by Steve Habrat
The trashy 1965 Italian giallo/exploitation horror film Bloody Pit of Horror makes a lot of promises with its gruesome title but misses the secret ingredient for a lasting exploitation classic. You’d think that the film, directed by Massimo Pupillo, would posses at least one nasty scene of torture or bloodletting that would back up the misleading title stamped across it. Well folks, Bloody Pit of Horror has no bloody pit of horror to speak of and frankly, not much of the red stuff at all. In fact, Bloody Pit of Horror is an artless work that is eye grabbing with it’s gaudy set pieces but off putting due to its poor dubbing, cheesy acting, and yawn inducing torture sequences. Shaved down to a measly hour and fourteen-minute runtime, the film is brief but that doesn’t make it painless. I can’t honestly say that anything really picks up when the violence erupts but it does become an unintentionally hilarious film set to a wailing jazz score.
Bloody Pit of Horror picks up with a group of sexy models and a photography crew on the prowl for the perfect gothic location to carry out a photo shoot for the covers of some trash horror novels. They stumble upon the secluded gothic castle in the countryside that they believe to be abandoned, deeming it the perfect place to stage their morbid photo shoot. It turns out that the castle belongs to a former actor named Travis Anderson (Played by Mickey Hargitay) who demands that they leave the castle. Just as the group is leaving, Travis recognizes one of the girls, Edith (Played by Luisa Baratto), who happens to be an ex-girlfriend. Upon learning this, he decides to let the uninvited guests stay for one evening and do their work. As the group explores the sprawling castle, one of the male models in the group is gruesomely killed and it seems that the murder was caught on camera. The group slowly learns that the castle is the home of a vengeful spirit known as The Crimson Executioner, who is accidentally unleashed and posses Travis. Travis begins donning the costume of The Crimson Executioner, rounding up members of the group, and placing them in elaborate torture devises.
Bloody Pit of Horror is only notable due to the madcap performance from Hargitay, an ex-Mr. Universe bodybuilder, who is so over-the-top, you have to see it to believe it. It doesn’t start out this way, as Hargitay is fairly controlled in the opening half-hour. Half the time, Bloody Pit of Horror seems like just a vehicle to showcase Hargitay’s tanned physique and juxtaposing it with a handful of gorgeous women known as “The Cover Girls”. This makes Bloody Pit of Horror come off like some bizarre fetish picture rather than a serious horror film (the girls emit orgasmic like sounds as they are tortured, none of their shrieks echoing with terror), which it boldly tries to be. Don’t fret, it’s not scary in the slightest, mostly due to how poorly the film has aged. There are several long, drawn out sequences where Travis babbles on about the importance of his physique as he oils himself up and flexes his pectoral muscles, Mind you, he does this all while he is trying to be menacing and intimidating. I half expected him to pick up some weights and start working out! Go ahead, I’ll wait while you laugh.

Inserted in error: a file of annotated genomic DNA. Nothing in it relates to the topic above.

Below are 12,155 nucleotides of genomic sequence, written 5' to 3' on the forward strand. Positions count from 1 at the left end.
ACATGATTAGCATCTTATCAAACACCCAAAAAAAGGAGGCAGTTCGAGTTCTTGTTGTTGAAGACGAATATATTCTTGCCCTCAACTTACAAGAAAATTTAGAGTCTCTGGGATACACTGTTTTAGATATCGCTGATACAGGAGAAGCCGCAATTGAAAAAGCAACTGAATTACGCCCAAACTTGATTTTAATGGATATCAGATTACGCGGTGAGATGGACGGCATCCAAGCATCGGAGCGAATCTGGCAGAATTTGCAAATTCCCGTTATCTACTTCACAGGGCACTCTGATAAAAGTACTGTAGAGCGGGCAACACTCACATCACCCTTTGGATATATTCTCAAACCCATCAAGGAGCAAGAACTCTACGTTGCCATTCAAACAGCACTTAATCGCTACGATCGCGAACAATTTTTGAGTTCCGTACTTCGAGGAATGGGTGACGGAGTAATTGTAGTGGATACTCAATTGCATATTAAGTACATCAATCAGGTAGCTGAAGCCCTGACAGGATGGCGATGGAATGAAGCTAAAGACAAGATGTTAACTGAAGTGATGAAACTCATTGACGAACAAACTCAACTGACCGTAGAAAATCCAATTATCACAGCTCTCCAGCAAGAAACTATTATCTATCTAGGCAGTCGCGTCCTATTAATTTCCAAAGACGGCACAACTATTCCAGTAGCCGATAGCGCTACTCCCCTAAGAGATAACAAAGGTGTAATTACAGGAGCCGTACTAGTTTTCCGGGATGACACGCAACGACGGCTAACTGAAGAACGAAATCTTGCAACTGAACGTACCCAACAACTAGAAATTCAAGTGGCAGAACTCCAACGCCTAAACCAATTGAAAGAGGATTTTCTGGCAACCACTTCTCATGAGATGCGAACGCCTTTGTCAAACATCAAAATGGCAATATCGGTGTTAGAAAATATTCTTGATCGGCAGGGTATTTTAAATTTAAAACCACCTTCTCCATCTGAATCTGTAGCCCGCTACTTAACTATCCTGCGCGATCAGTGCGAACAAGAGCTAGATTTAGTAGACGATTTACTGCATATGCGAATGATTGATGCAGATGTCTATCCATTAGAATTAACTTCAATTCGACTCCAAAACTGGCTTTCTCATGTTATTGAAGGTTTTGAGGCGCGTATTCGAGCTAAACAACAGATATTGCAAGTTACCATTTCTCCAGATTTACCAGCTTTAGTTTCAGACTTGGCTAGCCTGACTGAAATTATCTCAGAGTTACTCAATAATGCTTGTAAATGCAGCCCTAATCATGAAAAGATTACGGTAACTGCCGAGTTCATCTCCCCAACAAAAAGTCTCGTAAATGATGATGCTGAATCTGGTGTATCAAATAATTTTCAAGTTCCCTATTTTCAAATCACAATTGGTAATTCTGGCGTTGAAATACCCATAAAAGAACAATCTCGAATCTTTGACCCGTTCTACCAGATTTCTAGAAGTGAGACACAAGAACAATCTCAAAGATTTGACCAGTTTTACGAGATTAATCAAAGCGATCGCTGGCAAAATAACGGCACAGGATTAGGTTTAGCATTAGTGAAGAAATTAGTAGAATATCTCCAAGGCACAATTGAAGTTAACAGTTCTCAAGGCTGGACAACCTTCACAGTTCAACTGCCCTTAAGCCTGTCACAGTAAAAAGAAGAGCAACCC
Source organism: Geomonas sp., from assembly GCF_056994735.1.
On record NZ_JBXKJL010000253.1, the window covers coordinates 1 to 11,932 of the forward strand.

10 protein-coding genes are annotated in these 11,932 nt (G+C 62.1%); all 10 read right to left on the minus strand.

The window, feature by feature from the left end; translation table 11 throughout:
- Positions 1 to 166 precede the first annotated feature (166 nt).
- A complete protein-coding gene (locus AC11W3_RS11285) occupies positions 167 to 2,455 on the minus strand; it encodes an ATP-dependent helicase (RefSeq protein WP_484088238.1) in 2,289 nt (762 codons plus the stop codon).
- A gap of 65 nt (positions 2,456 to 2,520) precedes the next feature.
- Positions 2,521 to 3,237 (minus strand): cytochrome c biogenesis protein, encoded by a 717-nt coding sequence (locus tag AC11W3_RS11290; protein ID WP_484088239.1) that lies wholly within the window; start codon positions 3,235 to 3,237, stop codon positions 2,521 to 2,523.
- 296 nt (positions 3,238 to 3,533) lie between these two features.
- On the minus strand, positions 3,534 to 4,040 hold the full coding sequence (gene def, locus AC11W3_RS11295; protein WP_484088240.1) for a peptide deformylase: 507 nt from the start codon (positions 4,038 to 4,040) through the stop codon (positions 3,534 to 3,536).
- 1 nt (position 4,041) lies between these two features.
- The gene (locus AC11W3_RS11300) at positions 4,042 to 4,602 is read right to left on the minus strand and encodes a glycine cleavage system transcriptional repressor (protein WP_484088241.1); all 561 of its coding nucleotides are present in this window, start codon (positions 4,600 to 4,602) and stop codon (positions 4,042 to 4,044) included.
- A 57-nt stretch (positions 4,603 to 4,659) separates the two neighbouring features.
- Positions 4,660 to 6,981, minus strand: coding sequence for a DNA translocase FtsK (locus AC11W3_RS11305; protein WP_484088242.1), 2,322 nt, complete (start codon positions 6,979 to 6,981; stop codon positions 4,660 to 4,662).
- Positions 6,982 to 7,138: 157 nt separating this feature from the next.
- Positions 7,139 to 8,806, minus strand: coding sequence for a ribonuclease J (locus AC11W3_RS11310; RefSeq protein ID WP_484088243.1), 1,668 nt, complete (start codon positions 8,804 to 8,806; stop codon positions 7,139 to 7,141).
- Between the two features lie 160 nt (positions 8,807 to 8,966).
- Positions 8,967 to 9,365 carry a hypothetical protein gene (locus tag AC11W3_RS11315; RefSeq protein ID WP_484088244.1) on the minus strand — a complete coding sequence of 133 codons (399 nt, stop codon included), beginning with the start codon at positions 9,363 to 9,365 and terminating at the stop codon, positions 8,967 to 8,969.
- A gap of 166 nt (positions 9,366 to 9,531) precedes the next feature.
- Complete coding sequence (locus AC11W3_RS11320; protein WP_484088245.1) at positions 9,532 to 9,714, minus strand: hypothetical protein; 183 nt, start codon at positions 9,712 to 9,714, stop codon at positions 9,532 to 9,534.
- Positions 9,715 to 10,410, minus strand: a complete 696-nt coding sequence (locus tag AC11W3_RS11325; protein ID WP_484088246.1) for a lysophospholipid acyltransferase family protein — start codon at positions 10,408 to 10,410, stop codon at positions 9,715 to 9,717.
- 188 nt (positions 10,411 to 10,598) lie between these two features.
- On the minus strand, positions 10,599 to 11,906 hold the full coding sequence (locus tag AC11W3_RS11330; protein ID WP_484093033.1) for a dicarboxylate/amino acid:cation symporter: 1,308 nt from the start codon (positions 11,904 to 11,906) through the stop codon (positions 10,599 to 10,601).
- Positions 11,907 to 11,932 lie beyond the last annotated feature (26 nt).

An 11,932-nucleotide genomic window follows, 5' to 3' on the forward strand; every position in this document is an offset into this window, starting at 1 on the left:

There is one scene in Bloody Pit of Horror that is somewhat inspired and memorable. A scene involving one of the models strapped to a giant spider-web as a giant fake spider slowly bobs towards her. The fake spider has venom in its fangs and if it reaches her, the fang will prick her and kill her. The room is guarded with several bow-and arrows that are rigged to shoot anyone who dares venture into the room and tries to aid the poor gal. One of the men attempts to try to navigate the room without triggering the traps to save the shrieking girl from certain death. It’s the only truly tense and arty moment that Bloody Pit of Horror has to offer. The rest of the film just sits stationary while the actors spout off ridiculous dialogue (“Only a CREEP would live here!”) and director Pupillo devises ways to strip the entire female cast of their clothing. He does this by creating elaborate torture devises that slowly rip away bras and cut up the girl’s chests.
Bloody Pit of Horror is a very colorful film, featuring eye-popping reds and greens for the viewer to marvel at (one of the very few things to marvel at, might I add). The cinematography is pretty good for a Z-grade picture, but I wish that the people behind the camera would have taken a few risks and given their work some movement and personality. It’s hard to believe the film operates in the same giallo genre as the work of Dario Argento (a director who wouldn’t emerge of the filmmaking scene until 1970), who danced with the camera every chance he got. Many of the grind house films of the time carried titles that made a lot of promises but never truly delivered on those promises and Bloody Pit of Horror happens to be one of those movies. As far as titles go, Bloody Pit of Horror ranks as one of the best, featuring a title that is infinitely better than the movie itself (The film has carried several titles over the years including The Crimson Executioner, The Scarlet Executioner, and Some Virgins for the Hangman, to name a few). There is one thing going for Bloody Pit of Horror—it acts as a cure for insomnia!
Bloody Pit of Horror is available on DVD.